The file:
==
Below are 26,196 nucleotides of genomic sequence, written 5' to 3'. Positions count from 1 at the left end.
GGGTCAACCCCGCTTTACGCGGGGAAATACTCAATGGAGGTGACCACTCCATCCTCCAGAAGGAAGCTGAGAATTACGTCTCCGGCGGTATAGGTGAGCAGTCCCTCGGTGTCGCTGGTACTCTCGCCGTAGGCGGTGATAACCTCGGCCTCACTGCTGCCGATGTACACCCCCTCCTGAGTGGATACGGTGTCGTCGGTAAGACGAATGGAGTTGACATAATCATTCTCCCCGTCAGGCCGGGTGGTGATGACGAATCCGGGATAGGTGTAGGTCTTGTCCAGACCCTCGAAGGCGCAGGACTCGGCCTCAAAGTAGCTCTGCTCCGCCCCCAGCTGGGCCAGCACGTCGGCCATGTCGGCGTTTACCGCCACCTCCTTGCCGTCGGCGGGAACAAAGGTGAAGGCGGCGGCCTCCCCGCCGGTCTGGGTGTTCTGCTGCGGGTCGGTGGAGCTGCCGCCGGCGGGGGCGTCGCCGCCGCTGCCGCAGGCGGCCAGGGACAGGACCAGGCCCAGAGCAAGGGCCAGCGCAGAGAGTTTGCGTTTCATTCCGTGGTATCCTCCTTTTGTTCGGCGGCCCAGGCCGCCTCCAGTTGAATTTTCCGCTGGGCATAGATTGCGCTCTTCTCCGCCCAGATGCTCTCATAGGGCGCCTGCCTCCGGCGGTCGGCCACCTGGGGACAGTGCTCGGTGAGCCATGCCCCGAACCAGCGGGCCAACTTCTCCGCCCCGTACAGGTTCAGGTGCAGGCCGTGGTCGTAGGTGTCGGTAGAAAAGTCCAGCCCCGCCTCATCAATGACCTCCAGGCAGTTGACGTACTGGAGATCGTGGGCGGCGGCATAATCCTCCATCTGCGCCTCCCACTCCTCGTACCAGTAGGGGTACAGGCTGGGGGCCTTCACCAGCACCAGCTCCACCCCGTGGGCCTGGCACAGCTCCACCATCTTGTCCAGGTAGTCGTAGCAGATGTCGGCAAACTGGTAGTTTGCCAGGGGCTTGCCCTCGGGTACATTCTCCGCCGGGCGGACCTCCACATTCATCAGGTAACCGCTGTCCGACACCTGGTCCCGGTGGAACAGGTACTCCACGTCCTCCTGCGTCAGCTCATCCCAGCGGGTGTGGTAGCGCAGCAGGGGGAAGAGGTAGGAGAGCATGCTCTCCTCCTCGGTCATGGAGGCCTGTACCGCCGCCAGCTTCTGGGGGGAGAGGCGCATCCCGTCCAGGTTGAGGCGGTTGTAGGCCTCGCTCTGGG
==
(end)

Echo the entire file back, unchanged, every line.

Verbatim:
Below are 26,196 nucleotides of genomic sequence, written 5' to 3'. Positions count from 1 at the left end.
GGGTCAACCCCGCTTTACGCGGGGAAATACTCAATGGAGGTGACCACTCCATCCTCCAGAAGGAAGCTGAGAATTACGTCTCCGGCGGTATAGGTGAGCAGTCCCTCGGTGTCGCTGGTACTCTCGCCGTAGGCGGTGATAACCTCGGCCTCACTGCTGCCGATGTACACCCCCTCCTGAGTGGATACGGTGTCGTCGGTAAGACGAATGGAGTTGACATAATCATTCTCCCCGTCAGGCCGGGTGGTGATGACGAATCCGGGATAGGTGTAGGTCTTGTCCAGACCCTCGAAGGCGCAGGACTCGGCCTCAAAGTAGCTCTGCTCCGCCCCCAGCTGGGCCAGCACGTCGGCCATGTCGGCGTTTACCGCCACCTCCTTGCCGTCGGCGGGAACAAAGGTGAAGGCGGCGGCCTCCCCGCCGGTCTGGGTGTTCTGCTGCGGGTCGGTGGAGCTGCCGCCGGCGGGGGCGTCGCCGCCGCTGCCGCAGGCGGCCAGGGACAGGACCAGGCCCAGAGCAAGGGCCAGCGCAGAGAGTTTGCGTTTCATTCCGTGGTATCCTCCTTTTGTTCGGCGGCCCAGGCCGCCTCCAGTTGAATTTTCCGCTGGGCATAGATTGCGCTCTTCTCCGCCCAGATGCTCTCATAGGGCGCCTGCCTCCGGCGGTCGGCCACCTGGGGACAGTGCTCGGTGAGCCATGCCCCGAACCAGCGGGCCAACTTCTCCGCCCCGTACAGGTTCAGGTGCAGGCCGTGGTCGTAGGTGTCGGTAGAAAAGTCCAGCCCCGCCTCATCAATGACCTCCAGGCAGTTGACGTACTGGAGATCGTGGGCGGCGGCATAATCCTCCATCTGCGCCTCCCACTCCTCGTACCAGTAGGGGTACAGGCTGGGGGCCTTCACCAGCACCAGCTCCACCCCGTGGGCCTGGCACAGCTCCACCATCTTGTCCAGGTAGTCGTAGCAGATGTCGGCAAACTGGTAGTTTGCCAGGGGCTTGCCCTCGGGTACATTCTCCGCCGGGCGGACCTCCACATTCATCAGGTAACCGCTGTCCGACACCTGGTCCCGGTGGAACAGGTACTCCACGTCCTCCTGCGTCAGCTCATCCCAGCGGGTGTGGTAGCGCAGCAGGGGGAAGAGGTAGGAGAGCATGCTCTCCTCCTCGGTCATGGAGGCCTGTACCGCCGCCAGCTTCTGGGGGGAGAGGCGCATCCCGTCCAGGTTGAGGCGGTTGTAGGCCTCGCTCTGGG